In the beauty business, there's been a changing of the guard over the past decade.
Social media has bolstered the success of specialty stores and cultivated a number of billion-dollar upstart beauty brands that are going head-to-head with well-established players like Estee Lauder. As retailers like Ulta Beauty and Sephora have won over shoppers, the former anchor of the cosmetics industry — the department store — has faltered.
"Beauty seems to be following the same general trend from retail a few years ago," said Vic Drabicky, founder of January Digital, a marketing consultancy that works with popular cosmetic lines like NARS and Rihanna's Fenty Beauty.
"When you can show people, it's more than just a transaction, and add-in experience and expertise, you end up in a good spot."
Since 2009, U.S. beauty and personal care sales have risen 52%, according to market research company Euromonitor. The global cosmetics industry is projected to hit $430 billion by 2022, according to a report by Allied Market Research.
Ulta Beauty has been a clear standout over the past decade with its stock up more than 1,250% since 2009, nearly seven times the gains of the broader market. The retailer now has a market cap of $14.4 billion as of the market's close on Dec. 26.
Over its 30 years in business, Ulta's strength has been its focus on being an all-in-one destination. It offers in-store salon services as well as products ranging from drugstore lines like Maybelline and L'Oreal to pricier prestige brands like Urban Decay and Benefit.
Ulta has also bucked a broader slowdown among retailers with its in-store sales up more than 413% since 2009. And, while other retailers are closing stores, it opened 67 locations in the first 10 months of the year, according to FactSet. The company, which wasn't immediately available to comment, had previously announced plans to open 80 stores by year-end.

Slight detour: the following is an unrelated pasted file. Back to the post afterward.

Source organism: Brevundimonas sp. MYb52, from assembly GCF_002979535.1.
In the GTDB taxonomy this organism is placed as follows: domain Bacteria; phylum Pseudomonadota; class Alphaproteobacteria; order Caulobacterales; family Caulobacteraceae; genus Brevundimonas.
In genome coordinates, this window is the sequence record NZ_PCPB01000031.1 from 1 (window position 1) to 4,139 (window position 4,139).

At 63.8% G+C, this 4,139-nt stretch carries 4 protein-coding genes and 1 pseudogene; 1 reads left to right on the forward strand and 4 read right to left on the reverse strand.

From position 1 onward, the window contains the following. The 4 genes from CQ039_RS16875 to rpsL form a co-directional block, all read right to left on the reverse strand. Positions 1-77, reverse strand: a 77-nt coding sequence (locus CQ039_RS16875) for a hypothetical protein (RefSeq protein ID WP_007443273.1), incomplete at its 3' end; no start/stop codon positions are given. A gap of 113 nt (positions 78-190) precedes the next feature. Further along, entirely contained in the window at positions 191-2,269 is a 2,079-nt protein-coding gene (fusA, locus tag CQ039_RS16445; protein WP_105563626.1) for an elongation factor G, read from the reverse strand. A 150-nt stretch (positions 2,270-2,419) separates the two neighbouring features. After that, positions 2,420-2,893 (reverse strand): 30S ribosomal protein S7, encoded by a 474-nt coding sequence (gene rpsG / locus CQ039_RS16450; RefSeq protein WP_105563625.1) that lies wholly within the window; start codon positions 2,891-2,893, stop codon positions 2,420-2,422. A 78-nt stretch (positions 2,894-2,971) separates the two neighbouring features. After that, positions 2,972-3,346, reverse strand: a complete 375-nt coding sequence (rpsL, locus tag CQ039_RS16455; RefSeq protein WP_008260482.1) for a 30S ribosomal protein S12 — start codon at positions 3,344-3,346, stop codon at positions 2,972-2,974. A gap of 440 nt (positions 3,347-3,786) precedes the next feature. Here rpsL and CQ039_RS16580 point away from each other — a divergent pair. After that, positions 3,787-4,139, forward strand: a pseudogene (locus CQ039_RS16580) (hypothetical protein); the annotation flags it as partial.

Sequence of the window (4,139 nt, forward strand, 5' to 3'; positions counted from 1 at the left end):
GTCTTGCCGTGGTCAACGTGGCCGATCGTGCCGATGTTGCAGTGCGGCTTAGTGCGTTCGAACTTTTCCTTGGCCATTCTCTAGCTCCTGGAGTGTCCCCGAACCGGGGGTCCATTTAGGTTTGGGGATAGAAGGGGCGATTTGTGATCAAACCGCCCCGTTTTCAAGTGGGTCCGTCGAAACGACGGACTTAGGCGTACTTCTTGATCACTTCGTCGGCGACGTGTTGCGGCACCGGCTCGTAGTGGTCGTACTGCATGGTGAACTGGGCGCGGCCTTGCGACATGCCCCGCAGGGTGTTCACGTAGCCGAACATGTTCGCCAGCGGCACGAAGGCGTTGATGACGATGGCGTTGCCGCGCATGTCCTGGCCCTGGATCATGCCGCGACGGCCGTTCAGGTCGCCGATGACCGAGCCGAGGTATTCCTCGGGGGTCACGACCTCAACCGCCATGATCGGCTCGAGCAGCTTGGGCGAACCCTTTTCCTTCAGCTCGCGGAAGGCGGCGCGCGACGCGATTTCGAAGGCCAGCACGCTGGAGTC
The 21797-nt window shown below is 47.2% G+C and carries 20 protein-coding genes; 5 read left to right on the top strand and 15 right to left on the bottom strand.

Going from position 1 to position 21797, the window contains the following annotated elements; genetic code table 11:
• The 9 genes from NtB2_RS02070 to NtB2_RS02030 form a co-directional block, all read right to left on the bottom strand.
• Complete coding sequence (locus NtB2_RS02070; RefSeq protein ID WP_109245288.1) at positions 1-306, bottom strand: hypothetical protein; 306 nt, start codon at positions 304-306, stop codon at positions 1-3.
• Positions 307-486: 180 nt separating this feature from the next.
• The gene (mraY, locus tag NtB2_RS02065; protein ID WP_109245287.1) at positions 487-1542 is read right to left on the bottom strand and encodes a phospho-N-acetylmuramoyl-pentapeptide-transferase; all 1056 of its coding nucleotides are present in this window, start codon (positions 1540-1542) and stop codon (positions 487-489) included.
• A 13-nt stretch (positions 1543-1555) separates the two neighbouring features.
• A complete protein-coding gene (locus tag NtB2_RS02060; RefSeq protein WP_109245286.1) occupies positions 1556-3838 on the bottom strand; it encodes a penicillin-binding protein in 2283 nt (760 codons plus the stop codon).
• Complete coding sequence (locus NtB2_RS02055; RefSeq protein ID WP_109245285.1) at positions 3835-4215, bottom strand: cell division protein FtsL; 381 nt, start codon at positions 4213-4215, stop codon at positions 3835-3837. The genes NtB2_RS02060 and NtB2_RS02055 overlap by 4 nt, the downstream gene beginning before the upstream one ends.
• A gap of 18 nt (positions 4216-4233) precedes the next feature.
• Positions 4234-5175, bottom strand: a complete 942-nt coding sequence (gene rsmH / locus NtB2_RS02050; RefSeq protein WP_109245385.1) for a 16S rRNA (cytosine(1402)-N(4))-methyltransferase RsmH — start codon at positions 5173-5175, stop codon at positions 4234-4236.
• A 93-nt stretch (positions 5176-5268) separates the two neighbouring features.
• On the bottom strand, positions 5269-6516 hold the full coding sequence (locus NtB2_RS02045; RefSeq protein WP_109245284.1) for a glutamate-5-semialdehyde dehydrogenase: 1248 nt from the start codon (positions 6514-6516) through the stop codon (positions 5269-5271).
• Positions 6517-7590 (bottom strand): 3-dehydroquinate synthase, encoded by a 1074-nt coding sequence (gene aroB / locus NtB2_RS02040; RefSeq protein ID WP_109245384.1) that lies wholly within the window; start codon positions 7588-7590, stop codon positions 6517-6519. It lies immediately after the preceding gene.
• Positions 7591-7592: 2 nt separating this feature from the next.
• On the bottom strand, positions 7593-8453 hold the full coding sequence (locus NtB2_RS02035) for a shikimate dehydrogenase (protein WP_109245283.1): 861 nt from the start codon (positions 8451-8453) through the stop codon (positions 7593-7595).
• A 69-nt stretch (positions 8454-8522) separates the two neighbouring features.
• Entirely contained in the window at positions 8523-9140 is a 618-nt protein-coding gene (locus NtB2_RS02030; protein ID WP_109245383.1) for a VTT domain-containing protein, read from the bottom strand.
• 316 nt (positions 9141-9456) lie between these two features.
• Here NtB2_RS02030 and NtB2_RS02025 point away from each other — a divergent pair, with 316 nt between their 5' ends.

"Beauty specialists have gained share at the expense of department stores over the last decade," Fatima Linares, senior research manager at Euromonitor, said in an interview. "While specialist retail sales grew by almost 6 percentage points from 2009 to 2018, department stores saw their shares stagnate in the same period."
Ulta's appeal has been helped by its celebrity brands, such as an exclusive in-store distribution deal for the Kylie Cosmetics line last November and its relationship with YouTube star James Charles. These relationships help drive traffic to the store. However, a pullback in the key color cosmetics category, which includes lipsticks and eye shadows, has weighed on the stock recently. Ulta's shares are up around 3% this year, despite seeing a 42% surge in the first quarter of 2019.
"This has happened before, and therefore it is expected that color cosmetics will recover at some point, but it looks like this time, the recovery will take longer," said Linares. "The trend this time is driven by consumers looking for a more natural and healthier options and, in consequence, opting for a more natural look."
However, rival beauty specialist Sephora, owned by french luxury brand LVMH, has already made efforts to cater to the shift in trends.
"The past decade has been a time of significant growth and change for the beauty industry," Artemis Patrick, Sephora's chief merchandising officer, said. "For example, growing demand for ingredient transparency inspired us to launch Clean at Sephora, which helps clients to better navigate the growing category of clean beauty."